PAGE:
Getting a job offer does not end the job search process. You're only done when you formally choose to accept. That may seem like a small difference, but even when you have an offer in hand, it's still possible -- and even important -- to get some questions answered.
These are some questions you should ask before taking any job. Some of them may come up during the interview process, or they may be answered in your offer letter or in other materials given to you.
If you already know the answers that's great, and it's a sign that the company you're joining has its act together. If you don't, that's not always a red flag -- but it's important to get answers before formally saying yes.
1. How long do people generally stay at the company/in this job?
I once took a job as the editor of a daily newspaper without asking this question. Having worked for the company at another location, I knew there had been some turnover at the position I was taking. I did not know that the job had turned over half a dozen times in two years, with most editors only lasting a month or two (with interim people handling a lot of that time period).
Had I asked, I would have learned that most of the turnover occurred because the company either offered the position to the wrong people or forced them into it. I would have realized that I would be fine, but I might have handled skepticism about my longevity potential with my staff and the community differently.
2. Why did you pick me over other candidates?
In a competitive hiring situation, it's important to know why you were chosen so you make sure you deliver on that front. In one case, I asked that question and was told "you seemed like the most organized candidate."
Since I'm very detailed when it comes to interviewing, but not particularly that way in my work life, I made a special effort at staying organized, because that was something my new employer prized.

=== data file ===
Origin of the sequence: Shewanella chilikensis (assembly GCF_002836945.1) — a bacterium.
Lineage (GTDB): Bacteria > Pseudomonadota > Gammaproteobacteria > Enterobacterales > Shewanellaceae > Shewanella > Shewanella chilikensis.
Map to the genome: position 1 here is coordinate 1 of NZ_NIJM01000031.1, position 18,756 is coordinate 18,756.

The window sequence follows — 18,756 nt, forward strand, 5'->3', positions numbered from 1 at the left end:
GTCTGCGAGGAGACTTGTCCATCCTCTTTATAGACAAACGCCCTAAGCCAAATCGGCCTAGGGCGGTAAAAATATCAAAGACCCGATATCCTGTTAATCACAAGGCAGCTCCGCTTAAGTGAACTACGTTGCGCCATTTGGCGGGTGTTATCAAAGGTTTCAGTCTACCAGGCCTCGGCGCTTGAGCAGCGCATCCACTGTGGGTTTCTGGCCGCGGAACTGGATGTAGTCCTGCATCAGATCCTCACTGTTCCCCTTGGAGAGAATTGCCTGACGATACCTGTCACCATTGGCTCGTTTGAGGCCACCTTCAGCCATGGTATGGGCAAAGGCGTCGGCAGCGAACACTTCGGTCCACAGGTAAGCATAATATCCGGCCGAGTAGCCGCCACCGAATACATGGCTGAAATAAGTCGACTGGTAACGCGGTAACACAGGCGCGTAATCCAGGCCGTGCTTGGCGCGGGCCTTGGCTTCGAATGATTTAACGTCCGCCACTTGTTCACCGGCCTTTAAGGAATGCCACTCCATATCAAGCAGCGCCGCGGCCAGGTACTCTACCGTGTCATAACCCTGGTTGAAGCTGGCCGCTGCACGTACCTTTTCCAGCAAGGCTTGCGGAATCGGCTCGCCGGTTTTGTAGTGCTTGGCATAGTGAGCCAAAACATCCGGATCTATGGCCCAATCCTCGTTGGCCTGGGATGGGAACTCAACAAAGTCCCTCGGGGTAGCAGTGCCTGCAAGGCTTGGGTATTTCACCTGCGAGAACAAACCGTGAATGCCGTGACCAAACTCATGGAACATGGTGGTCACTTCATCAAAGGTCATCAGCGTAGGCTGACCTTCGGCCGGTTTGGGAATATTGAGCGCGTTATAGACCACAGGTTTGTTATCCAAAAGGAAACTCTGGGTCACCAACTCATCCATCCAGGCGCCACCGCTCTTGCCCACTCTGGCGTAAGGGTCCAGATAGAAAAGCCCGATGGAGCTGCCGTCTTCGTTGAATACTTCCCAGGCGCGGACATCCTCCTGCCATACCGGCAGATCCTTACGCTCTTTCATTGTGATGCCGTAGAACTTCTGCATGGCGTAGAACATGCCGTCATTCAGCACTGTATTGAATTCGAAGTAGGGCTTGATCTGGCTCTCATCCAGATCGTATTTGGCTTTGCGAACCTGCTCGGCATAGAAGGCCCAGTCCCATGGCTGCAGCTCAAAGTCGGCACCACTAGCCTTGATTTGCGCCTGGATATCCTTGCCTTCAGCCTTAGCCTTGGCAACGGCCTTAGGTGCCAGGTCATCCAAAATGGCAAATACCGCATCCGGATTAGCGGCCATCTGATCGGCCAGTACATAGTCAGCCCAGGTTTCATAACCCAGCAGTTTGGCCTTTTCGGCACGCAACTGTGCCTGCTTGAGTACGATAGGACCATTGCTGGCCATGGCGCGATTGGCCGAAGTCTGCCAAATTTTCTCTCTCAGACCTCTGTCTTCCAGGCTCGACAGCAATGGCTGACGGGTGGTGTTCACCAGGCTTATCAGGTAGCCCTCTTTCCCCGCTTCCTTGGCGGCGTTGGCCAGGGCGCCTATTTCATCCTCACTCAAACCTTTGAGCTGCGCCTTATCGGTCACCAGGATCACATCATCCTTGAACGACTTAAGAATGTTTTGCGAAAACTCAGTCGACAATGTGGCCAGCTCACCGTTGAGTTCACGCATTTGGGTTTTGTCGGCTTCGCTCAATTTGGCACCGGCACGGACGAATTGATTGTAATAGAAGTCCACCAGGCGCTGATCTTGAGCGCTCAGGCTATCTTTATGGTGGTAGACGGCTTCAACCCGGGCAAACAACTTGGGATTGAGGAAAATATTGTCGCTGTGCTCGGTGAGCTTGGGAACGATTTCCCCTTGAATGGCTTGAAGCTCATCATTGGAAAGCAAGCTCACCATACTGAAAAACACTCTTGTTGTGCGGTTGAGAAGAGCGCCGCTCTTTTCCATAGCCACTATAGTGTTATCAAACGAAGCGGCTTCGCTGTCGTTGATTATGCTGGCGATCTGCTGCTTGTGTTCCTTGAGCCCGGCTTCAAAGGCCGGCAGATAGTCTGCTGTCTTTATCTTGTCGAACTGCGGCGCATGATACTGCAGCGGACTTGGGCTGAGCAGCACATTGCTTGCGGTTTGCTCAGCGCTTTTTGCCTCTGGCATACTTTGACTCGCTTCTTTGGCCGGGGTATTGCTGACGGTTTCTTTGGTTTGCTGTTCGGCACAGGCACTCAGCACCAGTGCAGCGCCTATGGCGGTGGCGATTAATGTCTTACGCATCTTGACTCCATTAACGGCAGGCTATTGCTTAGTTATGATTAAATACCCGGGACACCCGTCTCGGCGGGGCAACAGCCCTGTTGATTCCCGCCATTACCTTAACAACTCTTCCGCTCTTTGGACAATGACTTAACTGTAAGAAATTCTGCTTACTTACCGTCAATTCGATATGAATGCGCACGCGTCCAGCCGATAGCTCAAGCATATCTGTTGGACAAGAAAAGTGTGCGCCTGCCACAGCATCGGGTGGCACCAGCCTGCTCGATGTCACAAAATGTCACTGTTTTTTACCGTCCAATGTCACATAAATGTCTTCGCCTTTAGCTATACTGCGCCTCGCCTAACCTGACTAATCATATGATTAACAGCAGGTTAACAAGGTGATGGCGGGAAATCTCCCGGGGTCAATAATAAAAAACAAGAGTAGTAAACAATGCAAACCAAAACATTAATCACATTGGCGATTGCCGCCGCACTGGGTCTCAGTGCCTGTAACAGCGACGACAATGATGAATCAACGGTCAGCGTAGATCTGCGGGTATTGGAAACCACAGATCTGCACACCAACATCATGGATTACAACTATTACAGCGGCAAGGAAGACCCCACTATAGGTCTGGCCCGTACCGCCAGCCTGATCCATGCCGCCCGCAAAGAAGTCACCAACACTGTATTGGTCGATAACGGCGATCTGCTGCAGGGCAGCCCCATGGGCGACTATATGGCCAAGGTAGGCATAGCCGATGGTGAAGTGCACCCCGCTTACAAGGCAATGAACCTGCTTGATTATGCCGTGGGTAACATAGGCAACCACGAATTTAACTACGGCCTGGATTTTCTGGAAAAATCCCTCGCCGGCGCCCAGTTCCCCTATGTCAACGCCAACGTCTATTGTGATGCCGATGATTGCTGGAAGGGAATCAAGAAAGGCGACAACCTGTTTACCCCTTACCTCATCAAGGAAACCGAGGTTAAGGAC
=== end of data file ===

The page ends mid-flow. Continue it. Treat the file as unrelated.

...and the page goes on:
3. Is there anything I'm forgetting to ask about?
This is an old journalism technique. At the end of an interview, you ask the subject if there's anything he or she wanted to talk about that you forgot to ask. The answer is often no, or something not relevant (or not interesting).
Occasionally, though, that's when someone brings up something huge, or tells you a story that's much more important than any question you asked. The same can happen when you're in a job offer situation. If you ask what you may be forgetting, the person you ask could say nothing, share something minor, or give your really important information.
Don't be shy
You got the job, and that's great -- but you should not let gratitude stop you from doing your full due diligence. Be polite and respectful, but look out for yourself and recognize that taking a job is a big deal, something that probably does not happen very often in your life. Make sure you go in knowing as much as you can, and don't be afraid to ask more questions (or turn the job down) if things don't seem right.